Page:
Global security firm MITRE is steering two new artificial intelligence-focused “exploratory teams” for NATO’s Information Systems and Technology Panel, an official leading that work told DefenseScoop in an exclusive interview this week.
Dr. Christina Liaghati and her colleagues kicked off those efforts at an event in Paris in March after more than 10 nations and NATO bodies backed their technical activity proposals and concepts.
One exploratory team is centered on accelerating AI adoption and the other — which Liaghati is helping spearhead — focuses on the evolving threat and vulnerability landscape underpinning public and private AI-enabled systems. NATO intends to apply both teams’ findings to inform its 2023 biannual AI strategy update.
“They’re very closely related, because whenever you’re trying to help organizations adopt AI, you want to help them do it in a secure and [assured] way,” she told DefenseScoop.
With bachelor’s and master’s degrees in physics and a doctorate in engineering, Liaghati joined MITRE about seven years ago. Now, as the AI strategy execution and operations manager for MITRE’s AI and Autonomy Innovation Center, she’s generating actionable tools, capabilities, data and frameworks to inform researchers, businesses and the public on existing and potential risks associated with AI applications.
“I think most of the community didn’t really recognize the vulnerabilities that came with deploying these AI-enabled systems until, honestly, the most recent few years here,” she said.
Experts “draw a lot of parallels to the cybersecurity world 20 or 30 years ago” regarding “things that we could have and should have been doing better,” Liaghati explained.
“We’re in this proactive window with AI right now where we can do that, and it’s worth putting the time and energy into it now to be able to make the whole situation better as these AI systems are getting deployed across so many different consequential environments. It’s not just movie recommenders and Snapchat filters anymore. It’s really consequential systems, and especially as we bring them into more government contexts, it’s something that we need to be very deliberate about making sure that we’re doing in a safe and assured way,” she said.
While the public launch of increasingly “intelligent” generative AI products like BardAI and ChatGPT has in recent months demonstrated for people across generational groups “the reality of how [the emerging technology] could touch their lives,” Liaghati noted that the field “hasn’t actually made that many leaps and bounds.”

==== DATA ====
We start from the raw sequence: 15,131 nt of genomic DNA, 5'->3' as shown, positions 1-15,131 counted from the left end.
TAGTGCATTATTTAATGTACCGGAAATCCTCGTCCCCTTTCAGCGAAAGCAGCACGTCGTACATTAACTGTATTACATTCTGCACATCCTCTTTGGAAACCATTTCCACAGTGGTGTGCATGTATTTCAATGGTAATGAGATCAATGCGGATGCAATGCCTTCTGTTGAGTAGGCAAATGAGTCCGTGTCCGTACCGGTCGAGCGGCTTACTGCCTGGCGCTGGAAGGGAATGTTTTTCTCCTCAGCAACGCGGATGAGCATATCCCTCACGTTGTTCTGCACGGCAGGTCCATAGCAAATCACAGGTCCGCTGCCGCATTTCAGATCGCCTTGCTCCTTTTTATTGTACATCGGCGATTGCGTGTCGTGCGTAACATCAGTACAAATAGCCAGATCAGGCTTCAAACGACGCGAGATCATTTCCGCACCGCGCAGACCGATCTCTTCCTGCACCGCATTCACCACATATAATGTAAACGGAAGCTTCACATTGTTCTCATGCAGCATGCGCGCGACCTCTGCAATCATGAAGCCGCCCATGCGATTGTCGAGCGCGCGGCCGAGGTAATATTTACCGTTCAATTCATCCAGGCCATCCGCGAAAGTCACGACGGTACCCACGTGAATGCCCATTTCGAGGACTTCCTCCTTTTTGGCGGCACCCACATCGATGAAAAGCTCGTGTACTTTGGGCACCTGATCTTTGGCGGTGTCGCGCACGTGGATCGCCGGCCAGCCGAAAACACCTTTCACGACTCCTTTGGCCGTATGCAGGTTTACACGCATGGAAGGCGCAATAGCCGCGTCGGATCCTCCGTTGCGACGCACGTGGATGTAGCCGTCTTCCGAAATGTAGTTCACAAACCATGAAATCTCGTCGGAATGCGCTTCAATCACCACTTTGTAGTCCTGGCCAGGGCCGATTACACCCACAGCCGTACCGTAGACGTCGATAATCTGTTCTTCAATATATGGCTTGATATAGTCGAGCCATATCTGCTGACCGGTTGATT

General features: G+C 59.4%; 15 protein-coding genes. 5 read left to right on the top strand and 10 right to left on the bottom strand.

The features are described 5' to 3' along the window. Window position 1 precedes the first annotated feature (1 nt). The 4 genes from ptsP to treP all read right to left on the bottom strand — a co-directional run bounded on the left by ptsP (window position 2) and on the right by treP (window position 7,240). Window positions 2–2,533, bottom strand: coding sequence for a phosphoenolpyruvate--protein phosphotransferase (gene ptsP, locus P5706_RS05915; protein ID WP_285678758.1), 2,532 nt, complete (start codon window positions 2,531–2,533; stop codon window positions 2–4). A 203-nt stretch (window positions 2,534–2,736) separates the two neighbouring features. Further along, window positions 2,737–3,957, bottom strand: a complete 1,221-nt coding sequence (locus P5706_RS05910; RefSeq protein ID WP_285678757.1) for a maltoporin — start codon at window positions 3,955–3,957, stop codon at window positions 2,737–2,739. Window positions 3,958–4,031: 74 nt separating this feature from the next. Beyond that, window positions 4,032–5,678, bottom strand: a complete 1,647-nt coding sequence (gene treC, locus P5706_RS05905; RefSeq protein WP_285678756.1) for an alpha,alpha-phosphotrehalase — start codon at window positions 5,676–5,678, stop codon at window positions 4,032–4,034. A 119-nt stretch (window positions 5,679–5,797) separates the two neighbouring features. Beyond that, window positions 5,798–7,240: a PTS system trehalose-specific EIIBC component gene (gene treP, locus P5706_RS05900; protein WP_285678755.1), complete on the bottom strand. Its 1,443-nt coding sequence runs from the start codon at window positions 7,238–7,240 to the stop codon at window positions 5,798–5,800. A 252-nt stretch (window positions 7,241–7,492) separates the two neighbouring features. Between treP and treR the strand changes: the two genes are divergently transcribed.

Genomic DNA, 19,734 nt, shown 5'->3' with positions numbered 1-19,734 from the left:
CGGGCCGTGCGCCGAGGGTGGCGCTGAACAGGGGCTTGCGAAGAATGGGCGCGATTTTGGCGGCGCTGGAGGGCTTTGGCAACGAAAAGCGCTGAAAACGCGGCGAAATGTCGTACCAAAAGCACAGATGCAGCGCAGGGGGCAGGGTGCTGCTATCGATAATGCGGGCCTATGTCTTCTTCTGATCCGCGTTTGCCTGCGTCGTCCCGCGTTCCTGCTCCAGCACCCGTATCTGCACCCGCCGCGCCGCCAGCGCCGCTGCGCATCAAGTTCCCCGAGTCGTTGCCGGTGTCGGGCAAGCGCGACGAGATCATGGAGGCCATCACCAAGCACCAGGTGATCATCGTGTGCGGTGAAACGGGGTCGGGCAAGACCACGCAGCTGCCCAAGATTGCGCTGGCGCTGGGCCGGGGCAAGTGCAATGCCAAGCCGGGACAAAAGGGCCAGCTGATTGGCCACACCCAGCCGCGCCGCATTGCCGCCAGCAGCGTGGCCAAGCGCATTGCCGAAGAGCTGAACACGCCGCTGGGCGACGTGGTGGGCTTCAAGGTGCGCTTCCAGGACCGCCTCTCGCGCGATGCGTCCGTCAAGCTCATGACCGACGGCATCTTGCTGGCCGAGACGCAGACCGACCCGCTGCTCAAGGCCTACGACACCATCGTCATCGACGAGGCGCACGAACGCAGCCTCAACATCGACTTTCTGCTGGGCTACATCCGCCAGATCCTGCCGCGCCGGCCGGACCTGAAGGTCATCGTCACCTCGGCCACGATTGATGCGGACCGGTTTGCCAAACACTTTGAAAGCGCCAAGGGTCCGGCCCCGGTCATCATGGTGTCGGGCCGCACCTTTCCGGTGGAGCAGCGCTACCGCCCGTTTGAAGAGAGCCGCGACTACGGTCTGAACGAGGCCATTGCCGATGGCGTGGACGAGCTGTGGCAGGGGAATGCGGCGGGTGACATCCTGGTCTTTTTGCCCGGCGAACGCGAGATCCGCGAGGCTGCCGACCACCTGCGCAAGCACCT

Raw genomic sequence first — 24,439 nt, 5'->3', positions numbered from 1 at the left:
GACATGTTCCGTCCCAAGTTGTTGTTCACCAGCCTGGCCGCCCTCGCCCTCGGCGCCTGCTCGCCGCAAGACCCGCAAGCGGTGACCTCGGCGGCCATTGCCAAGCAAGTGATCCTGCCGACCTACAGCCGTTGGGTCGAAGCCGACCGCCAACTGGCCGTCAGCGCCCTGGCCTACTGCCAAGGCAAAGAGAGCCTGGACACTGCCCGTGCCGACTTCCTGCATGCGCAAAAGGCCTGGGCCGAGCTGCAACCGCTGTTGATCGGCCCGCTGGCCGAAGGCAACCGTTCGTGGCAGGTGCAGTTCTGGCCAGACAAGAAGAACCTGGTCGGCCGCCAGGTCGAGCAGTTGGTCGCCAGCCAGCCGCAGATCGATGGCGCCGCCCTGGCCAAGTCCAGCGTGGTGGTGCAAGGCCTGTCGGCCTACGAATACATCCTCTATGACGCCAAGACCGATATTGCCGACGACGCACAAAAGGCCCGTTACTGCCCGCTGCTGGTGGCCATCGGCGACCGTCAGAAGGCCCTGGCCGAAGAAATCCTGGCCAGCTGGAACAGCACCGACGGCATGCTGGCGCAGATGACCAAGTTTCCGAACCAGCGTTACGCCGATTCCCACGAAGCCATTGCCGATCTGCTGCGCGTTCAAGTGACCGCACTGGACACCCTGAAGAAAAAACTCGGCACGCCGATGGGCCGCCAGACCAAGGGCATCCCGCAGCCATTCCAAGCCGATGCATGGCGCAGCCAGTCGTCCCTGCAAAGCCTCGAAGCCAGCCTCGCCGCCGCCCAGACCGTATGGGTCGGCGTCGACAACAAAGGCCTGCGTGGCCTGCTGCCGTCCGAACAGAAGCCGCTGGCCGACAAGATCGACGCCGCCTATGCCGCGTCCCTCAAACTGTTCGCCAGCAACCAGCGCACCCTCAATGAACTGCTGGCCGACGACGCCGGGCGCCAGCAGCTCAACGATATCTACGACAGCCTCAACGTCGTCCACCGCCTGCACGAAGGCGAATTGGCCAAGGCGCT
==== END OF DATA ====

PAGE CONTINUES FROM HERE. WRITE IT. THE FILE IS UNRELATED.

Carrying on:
“It’s not like AI was just born six months ago, right? Like, this is not the case for most of the community. [But] I think — in the last two years in particular — we’ve seen a lot of other applications of computer vision or reinforcement learning or traditional machine learning systems be applied in ways that companies are starting to see the power of it. And it started to immediately raise those questions of security and assurance in parallel — like ‘zero trust’ was the buzzword of the year last year for the cyber community,” she said.
About three years ago, in collaboration with Microsoft and about a dozen other companies, she and the MITRE team began building out an adversarial machine learning threat matrix. The tool evolved over time into the MITRE ATLAS, which takes a similar approach to MITRE ATT&CK’s aggregation mechanism for sharing adversary tactics.
During the interview, Liaghati spotlighted a specific real-world attack through the ATLAS lens to demonstrate how the tool can be used “to show a string of specific actions that a hacker or an adversary might take to take advantage of how AI is being used in our system-of-systems context.”
The Shanghai tax authority in China was swindled out of $77 million over a two-and-a-half year period, she noted.
“This is just two individuals, not even nation-state level actors here, taking advantage of the vulnerability of how they were using facial recognition in their tax system. So, you can kind of see these ATLAS tactics and techniques,” she explained.
Today, the ATLAS community involves more than 80 companies and organizations, and Liaghati’s NATO exploratory team is being built out around it.
“What we’re doing is actually tailoring a few NATO use cases based on the way that NATO is using AI to show them concrete examples of the kinds of attacks that we’ve seen in the real world on different industry or government systems,” she explained.
Through the exploratory team, experts are bringing together perspectives from governments, militaries and companies connected to the NATO partners to inform their work. Officials involved from across the world meet on Zoom often, and in-person at least twice a year. The ultimate hope, according to Liaghati, is to shape a matured NATO research task group, which she described as “kind of a three-year much more deliberate and initiated” entity that exploratory teams can evolve into.
“It’s a pretty broad scope and broad collaboration in this first year, because we wanted to get as many folks involved as wanted to be involved. And then we’re narrowing down our list of priorities for what we really want to do as a community next year,” she said.
Currently, an initial priority that’s surfaced is a need for better threat intelligence-sharing mechanisms across the alliance and between major corporations.
“We’ve even been told by executives at Microsoft and Google, like, ‘I can’t call my friends at Google and say, hey, guys, we just [red-teamed] our system and found this crazy vulnerability that probably impacts you too, and it underpins a lot of important things in the user base that we both touch.’ So we’ve been working on coming up with a way — and this is actually for both the NATO community and the ATLAS community that we’ve been kind of building this out around over the year — to share protected threat intelligence,” Liaghati said.